Universal education was one of the central pillars of the UN's Declaration of Human Rights 60 years ago.
In a special programme, beginning in Gaza, Al Jazeera finds out how such rights are difficult to uphold in conflict zones.
There are many things that distract a child from his or her school exams but an exploding jeep and loud gunfire are rarely top of the list.
But that is exactly what forced 10-year-old Wala Mohammed Smairi and her classmates to hurriedly abandon work on one of their end of year tests.
"Fighting broke out so we threw the exam papers down and hid under the desks," she says. "We were crying and shouting and the teachers told us to hide.
"We were stuck in the classroom they couldn't evacuate us because the bullets were whizzing past the school."
Such violent traumas are sadly not isolated incidents for pupils at Al Maari school in Al Karara, a rural village on the outskirts of the Gazan town of Khan Younis.
The noise of bullets, rockets and tank fire is the regular soundtrack for children in the playground - sounds that are so common they are largely ignored by both pupils and teachers.
"The Israeli barrier stretches all along the eastern border of the Gaza Strip," Layla Muhanna, the school's deputy head, explains.
"It's about two kilometres from the school so if anything happens they [Israeli soldiers] are at our doorstep within 10 minutes."
Despite education being a central pillar of the UN Declaration of Human Rights the incessant conflict between Palestinians and Israelis means such rights are, in reality, difficult to uphold.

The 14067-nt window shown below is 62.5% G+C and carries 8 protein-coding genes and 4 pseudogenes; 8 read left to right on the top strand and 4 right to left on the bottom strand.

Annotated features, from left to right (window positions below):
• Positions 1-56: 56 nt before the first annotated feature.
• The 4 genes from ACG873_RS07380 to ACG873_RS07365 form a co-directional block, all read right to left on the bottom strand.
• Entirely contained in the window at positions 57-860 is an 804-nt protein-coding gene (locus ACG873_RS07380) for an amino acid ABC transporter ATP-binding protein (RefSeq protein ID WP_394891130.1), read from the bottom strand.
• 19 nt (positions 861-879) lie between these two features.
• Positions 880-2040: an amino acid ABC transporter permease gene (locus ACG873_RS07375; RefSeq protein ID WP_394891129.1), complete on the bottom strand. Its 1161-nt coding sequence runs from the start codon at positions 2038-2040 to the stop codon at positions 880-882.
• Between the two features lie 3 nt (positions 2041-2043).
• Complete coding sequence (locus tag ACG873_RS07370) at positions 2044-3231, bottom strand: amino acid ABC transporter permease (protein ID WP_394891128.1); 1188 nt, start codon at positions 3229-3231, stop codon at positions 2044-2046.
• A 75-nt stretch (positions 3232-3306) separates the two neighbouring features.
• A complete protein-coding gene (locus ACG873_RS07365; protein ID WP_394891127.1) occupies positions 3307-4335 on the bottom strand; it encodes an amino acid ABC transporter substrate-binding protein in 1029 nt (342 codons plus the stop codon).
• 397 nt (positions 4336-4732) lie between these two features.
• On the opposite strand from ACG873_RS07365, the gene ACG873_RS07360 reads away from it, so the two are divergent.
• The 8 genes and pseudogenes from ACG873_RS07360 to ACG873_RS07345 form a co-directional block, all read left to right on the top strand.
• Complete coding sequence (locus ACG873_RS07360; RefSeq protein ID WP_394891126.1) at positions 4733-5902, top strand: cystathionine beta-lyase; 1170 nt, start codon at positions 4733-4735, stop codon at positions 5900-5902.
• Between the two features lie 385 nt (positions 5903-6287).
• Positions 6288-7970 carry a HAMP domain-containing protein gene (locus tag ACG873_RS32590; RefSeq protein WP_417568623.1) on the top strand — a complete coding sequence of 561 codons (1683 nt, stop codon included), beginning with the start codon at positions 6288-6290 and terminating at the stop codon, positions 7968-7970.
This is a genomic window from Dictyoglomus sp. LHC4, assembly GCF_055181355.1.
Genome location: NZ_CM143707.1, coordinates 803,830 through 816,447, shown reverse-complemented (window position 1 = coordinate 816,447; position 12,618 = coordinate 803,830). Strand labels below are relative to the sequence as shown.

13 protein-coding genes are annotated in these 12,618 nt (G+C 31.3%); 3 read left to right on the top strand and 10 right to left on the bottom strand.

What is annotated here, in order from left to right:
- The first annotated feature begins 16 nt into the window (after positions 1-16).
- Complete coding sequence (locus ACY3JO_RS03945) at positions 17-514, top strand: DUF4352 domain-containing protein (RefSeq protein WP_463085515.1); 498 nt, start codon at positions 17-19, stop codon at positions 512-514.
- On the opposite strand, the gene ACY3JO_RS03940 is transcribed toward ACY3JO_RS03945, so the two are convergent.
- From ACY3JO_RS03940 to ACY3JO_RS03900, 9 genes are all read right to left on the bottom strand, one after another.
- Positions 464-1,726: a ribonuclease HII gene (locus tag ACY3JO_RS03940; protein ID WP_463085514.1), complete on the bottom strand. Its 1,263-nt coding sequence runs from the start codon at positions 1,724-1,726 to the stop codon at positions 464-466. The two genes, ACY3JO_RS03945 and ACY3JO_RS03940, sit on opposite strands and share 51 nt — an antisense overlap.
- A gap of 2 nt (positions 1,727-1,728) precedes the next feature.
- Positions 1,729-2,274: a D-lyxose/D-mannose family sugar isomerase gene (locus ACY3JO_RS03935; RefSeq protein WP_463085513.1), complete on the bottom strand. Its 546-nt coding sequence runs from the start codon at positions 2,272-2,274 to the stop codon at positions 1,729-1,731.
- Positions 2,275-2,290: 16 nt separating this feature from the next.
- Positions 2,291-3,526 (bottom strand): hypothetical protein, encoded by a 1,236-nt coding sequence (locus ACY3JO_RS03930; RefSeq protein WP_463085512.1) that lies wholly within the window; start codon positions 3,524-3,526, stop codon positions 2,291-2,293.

Statistics show that the exam success of almost every child in Gaza is likely to be badly affected by conflict and doctors say 90 per cent of children under 11 reveal physical signs of stress.
Much of the area around the school, once populated by olive groves and family homes, has been flattened by a series of incursions. Now the area is a wasteland.
Teachers at the school say such incursions into the village happen several times a month, moves often provoked by Palestinian rocket attacks into Israel.
Many children have difficulty in physically going to and from school.
"Of course we are human beings too, and we get scared," Muhanna says. "But we have to control our fear in front of the students, because if they feel that we are afraid that will unsettle them more."
|Wala Mohammed Smairi describes hiding under her desk when fighting broke out nearby
Wala says her home has also been raided on several occasions and that the insecurity has caused her grades to suffer - albeit she now only scores 97 per cent compared to 100 per cent previously.
It is not only the incessant fighting that can cause such a dip in performance. Electricity as with all supplies in Gaza, is erratic and frequently cut for days at a time, meaning ambitious students like Wala often have to study by candlelight.
Despite the fear and instability in their lives most of the students at Al Maari are enthusiastic about learning, but it is when they get older and become teenagers that their concentration wavers.
"We did a study on 3,000 children in Gaza," says, Dr Eyad al Saraj, a child psychologist. "Forty-five per cent of them said the worst thing they have witnessed was the beating of their fathers by the Israeli soldiers. That was the symbol of security and power for them and it was shattered.
"Many children find in their neighbourhood new symbols to replace their father who was shattered as a symbol of power and security. They found new models such as the man with the Kalashnikov and they became themselves violent and perpetuating violence again and again in different cycles."
It is evident among younger children too that constant conflict affects their ability to study or to perform well in exams.
"It affects [them] so much. When incursions occur, the kids stay up at night," Muhanna says. "They come next day to school so sleepy, unable to concentrate. They don't do their homework.